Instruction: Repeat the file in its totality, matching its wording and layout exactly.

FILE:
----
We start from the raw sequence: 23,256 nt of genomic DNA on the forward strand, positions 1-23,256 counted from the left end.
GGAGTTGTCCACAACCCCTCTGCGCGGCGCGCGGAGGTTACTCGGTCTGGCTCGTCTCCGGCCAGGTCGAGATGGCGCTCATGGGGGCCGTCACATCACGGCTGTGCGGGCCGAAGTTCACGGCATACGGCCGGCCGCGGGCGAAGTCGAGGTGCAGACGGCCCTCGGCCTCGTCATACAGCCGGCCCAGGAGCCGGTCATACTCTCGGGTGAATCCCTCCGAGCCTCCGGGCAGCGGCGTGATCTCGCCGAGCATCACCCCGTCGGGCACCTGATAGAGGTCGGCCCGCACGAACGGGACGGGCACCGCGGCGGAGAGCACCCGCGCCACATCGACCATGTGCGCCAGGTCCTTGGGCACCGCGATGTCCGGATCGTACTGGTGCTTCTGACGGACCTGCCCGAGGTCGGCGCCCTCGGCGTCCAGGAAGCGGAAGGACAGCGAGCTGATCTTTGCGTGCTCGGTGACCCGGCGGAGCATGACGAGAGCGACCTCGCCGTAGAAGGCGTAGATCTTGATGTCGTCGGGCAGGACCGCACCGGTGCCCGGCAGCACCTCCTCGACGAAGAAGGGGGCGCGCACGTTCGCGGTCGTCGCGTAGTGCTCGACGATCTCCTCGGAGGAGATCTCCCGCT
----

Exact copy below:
We start from the raw sequence: 23,256 nt of genomic DNA on the forward strand, positions 1-23,256 counted from the left end.
GGAGTTGTCCACAACCCCTCTGCGCGGCGCGCGGAGGTTACTCGGTCTGGCTCGTCTCCGGCCAGGTCGAGATGGCGCTCATGGGGGCCGTCACATCACGGCTGTGCGGGCCGAAGTTCACGGCATACGGCCGGCCGCGGGCGAAGTCGAGGTGCAGACGGCCCTCGGCCTCGTCATACAGCCGGCCCAGGAGCCGGTCATACTCTCGGGTGAATCCCTCCGAGCCTCCGGGCAGCGGCGTGATCTCGCCGAGCATCACCCCGTCGGGCACCTGATAGAGGTCGGCCCGCACGAACGGGACGGGCACCGCGGCGGAGAGCACCCGCGCCACATCGACCATGTGCGCCAGGTCCTTGGGCACCGCGATGTCCGGATCGTACTGGTGCTTCTGACGGACCTGCCCGAGGTCGGCGCCCTCGGCGTCCAGGAAGCGGAAGGACAGCGAGCTGATCTTTGCGTGCTCGGTGACCCGGCGGAGCATGACGAGAGCGACCTCGCCGTAGAAGGCGTAGATCTTGATGTCGTCGGGCAGGACCGCACCGGTGCCCGGCAGCACCTCCTCGACGAAGAAGGGGGCGCGCACGTTCGCGGTCGTCGCGTAGTGCTCGACGATCTCCTCGGAGGAGATCTCCCGCT